After the Golden Age: Romantic Pianism and Modern Performance.
Here is a title that raises many more questions than it answers, although that is not necessarily a criticism. Scottish keyboardist and Liszt scholar Hamilton presents an engaging, rather dense exploration of pianists, piano pedagogy, and piano performance ranging chiefly from the early 1800s to the 1940s, with a few excursions further afield at each end of the time period.
Making exceptional use of contemporary sources in original languages, and at times including his own translations, the author seeks to determine what constitutes this "golden age" and whether it is now extinct or if it indeed ever existed at all. He traces the development of pianistic culture from Frederic Chopin through Franz Liszt to Ignaz Paderewski, with intriguing sojourns into the careers of figures as diverse as Anton Rubinstein, Sigismond Thalberg, Vladimir de Pachmann, Theodor Leschetizky, Josef Hofmann, Moriz Rosenthal, and Ferruccio Busoni, along with possibly less-remembered names such as Friedrich Kalkbrenner and Malwine Bree. Chapters cover topics such as "interpretive fidelity" (p.182) to the composer's intent; asynchronization, arpeggiation, pedaling; producing a singing tone; and the now little-used concept of preluding as well as more general improvising. Each major figure has his/her birth/death dates included at first mention, which is helpful in placing them chronologically.
Along the way Hamilton uses copious musical examples to illustrate his points and refers to piano rolls, acoustic, and electric recordings to buttress his views. Of course, the earliest exponents did not have recordings for us to hear, so it is hard to assess their actual performance on the instrument. Relying on contemporaneous accounts, they, especially as exemplified by Franz Liszt "striding" the nineteenth century "like a colossus", seemed to be initiated into a pantheon of "pianistic god[s]" (p.229), sometimes exhibiting egotistical tendencies; at the same time most were aware of their own inadequacies (p.6-7)
A main advantage of the title is Hamilton's unquestioned expertise in this milieu. He sets up a nice contrast between the "reverential disinterring of musical masterpieces" (p.vii), by those claiming fidelity to Urtexts, and the "sad catalog of corruption" (p.280), exemplified by those who added their own (sometimes not particularly relevant or gratifying) flourishes to compositions. He briefly touches on the development of pianos and various makers. Although for the most part he eschews opinionating, he singles out some modern pianos for particular opprobrium: as opposed to those of yore, these evoke a "standard metallic crash" (p.140) or "strident cacophony" (p.vii). He does readily admit that many a talented player confronted with such challenges has overcome these obstacles to bring some measure of enjoyment to audiences.
The evolution of the concert format and codification of recital types such as historical survey, single composer, or complete "something" (p.70) are discussed within the larger framework of etiquette and allowing for alternate programming options. Earlier generations' concerts extended for hours and piano pieces were only one of many genres included, but once its primacy as a solo instrument became paramount, for some performers the "orchestra [became] just a distracting noise in the background" (p.43). Although substantiated by documentation, it is hard to believe that there were no public solo piano sonata performances in Vienna between 1760 and 1810 (p.54). Historical context brings us revealing asides regarding Beethoven's view of Mozart's "choppy" playing (p.14 & 168) as well as how audience behavior shifted from rambunctious in the eighteenth century to more sober in the nineteenth century to "worshipful behavior" (p.89) today, even detailing amusing exchanges about musicians playing too loudly for ladies to hear themselves talk (p.38).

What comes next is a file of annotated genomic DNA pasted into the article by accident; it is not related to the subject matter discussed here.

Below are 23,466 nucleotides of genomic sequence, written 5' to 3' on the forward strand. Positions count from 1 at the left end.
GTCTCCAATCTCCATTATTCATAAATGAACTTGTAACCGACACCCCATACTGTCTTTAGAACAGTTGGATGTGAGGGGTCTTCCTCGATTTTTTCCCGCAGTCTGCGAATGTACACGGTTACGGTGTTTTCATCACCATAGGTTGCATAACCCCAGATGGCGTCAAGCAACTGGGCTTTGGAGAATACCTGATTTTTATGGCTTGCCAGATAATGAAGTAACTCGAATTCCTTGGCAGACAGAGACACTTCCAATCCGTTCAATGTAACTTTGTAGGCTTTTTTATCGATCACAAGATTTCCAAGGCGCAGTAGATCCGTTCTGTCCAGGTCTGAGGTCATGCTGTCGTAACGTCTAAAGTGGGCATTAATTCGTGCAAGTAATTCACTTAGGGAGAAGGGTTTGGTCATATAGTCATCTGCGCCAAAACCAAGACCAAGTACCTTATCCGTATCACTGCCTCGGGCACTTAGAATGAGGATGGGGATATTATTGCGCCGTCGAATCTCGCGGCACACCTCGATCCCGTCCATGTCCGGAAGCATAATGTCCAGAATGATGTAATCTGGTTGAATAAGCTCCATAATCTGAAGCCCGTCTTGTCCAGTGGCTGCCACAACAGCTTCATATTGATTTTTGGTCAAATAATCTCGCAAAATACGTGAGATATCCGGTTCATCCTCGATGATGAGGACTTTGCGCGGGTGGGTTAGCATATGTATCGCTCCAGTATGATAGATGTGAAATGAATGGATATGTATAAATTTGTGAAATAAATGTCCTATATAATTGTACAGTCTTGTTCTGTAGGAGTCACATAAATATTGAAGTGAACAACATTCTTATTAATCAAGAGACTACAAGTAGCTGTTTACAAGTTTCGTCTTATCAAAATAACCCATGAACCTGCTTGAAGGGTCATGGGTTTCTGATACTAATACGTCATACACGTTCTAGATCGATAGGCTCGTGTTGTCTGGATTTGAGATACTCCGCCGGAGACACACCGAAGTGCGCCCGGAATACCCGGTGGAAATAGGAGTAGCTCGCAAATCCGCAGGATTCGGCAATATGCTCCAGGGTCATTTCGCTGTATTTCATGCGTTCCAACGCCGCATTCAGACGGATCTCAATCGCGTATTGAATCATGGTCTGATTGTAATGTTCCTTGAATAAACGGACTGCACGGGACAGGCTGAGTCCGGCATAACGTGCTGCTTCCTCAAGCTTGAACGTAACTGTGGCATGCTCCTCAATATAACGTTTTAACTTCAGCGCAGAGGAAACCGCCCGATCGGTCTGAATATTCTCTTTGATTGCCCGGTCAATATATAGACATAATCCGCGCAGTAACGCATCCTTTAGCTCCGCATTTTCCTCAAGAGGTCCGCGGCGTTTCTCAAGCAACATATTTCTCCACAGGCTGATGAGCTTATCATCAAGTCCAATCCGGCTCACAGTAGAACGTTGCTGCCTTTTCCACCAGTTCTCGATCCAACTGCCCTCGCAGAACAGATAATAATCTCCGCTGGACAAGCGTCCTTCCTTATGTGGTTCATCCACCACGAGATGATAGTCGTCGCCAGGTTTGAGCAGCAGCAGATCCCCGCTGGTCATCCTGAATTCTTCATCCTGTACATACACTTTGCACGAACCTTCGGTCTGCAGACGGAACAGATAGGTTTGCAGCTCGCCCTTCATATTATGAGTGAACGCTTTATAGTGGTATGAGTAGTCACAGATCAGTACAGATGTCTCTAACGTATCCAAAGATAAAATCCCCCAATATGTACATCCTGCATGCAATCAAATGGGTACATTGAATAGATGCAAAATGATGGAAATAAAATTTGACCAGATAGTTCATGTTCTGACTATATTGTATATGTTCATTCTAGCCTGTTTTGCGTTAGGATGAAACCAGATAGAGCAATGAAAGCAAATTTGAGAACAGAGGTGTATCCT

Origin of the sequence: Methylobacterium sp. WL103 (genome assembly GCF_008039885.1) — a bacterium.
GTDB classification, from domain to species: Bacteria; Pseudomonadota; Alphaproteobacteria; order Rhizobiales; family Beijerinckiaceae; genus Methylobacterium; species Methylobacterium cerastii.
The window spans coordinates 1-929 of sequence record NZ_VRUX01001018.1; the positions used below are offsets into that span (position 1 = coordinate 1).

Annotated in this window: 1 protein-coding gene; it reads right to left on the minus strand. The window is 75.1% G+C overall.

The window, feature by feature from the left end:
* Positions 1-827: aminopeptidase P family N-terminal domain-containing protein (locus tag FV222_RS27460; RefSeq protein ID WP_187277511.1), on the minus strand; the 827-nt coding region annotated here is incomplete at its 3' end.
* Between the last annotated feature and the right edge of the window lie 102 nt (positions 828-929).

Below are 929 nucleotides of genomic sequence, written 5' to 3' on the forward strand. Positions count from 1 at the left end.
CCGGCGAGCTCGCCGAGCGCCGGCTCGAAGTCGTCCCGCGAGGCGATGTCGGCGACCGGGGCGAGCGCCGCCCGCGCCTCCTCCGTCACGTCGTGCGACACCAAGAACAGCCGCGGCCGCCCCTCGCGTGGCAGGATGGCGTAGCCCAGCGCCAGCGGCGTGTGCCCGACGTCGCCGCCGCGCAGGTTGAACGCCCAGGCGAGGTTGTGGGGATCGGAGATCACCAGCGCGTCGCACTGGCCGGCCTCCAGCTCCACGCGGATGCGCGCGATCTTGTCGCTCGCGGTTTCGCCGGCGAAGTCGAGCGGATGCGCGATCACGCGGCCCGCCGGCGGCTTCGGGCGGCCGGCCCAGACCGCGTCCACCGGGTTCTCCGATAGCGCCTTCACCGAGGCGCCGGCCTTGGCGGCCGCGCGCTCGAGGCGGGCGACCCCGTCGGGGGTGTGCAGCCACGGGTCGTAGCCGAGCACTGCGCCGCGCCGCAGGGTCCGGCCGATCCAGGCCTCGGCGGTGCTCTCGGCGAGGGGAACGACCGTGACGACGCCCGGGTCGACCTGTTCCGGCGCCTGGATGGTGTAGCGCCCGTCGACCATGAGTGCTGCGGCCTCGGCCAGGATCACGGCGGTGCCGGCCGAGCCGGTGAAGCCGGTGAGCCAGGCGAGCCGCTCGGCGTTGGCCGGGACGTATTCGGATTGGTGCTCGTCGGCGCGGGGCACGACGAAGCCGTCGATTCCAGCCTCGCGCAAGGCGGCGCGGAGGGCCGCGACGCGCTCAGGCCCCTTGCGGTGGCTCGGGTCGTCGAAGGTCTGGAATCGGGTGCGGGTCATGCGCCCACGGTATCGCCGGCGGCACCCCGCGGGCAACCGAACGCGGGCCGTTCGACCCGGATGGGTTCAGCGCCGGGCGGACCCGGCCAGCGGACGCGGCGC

The numerous illustrations, chiefly facsimiles of contemporaneous depictions, add a touch of irreverence and whimsy. An interesting juxtaposition occurs when Dean Martin and the Greek poet Homer finds themselves together on p.13; other popular culture references include the television program Bewitched, which makes an appearance on p.35.
The bibliography is a good combination of old and new while the index appears comprehensive. Very few errors were noted: Girolamo Frescobaldi's dates should be 1583-1643, not 1664, on p. 155; Albert Gutman on p. 39 should read Gutmann. A type font one size larger would have been more easily read, especially against the cream-colored paper. The binding appears sturdy. This book is highly recommended for Hamilton's exhaustive research and enthusiasm.
Miami University, Oxford, Ohio
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|Publication:||Fontes Artis Musicae|
|Article Type:||Book review|
|Date:||Jul 1, 2010|
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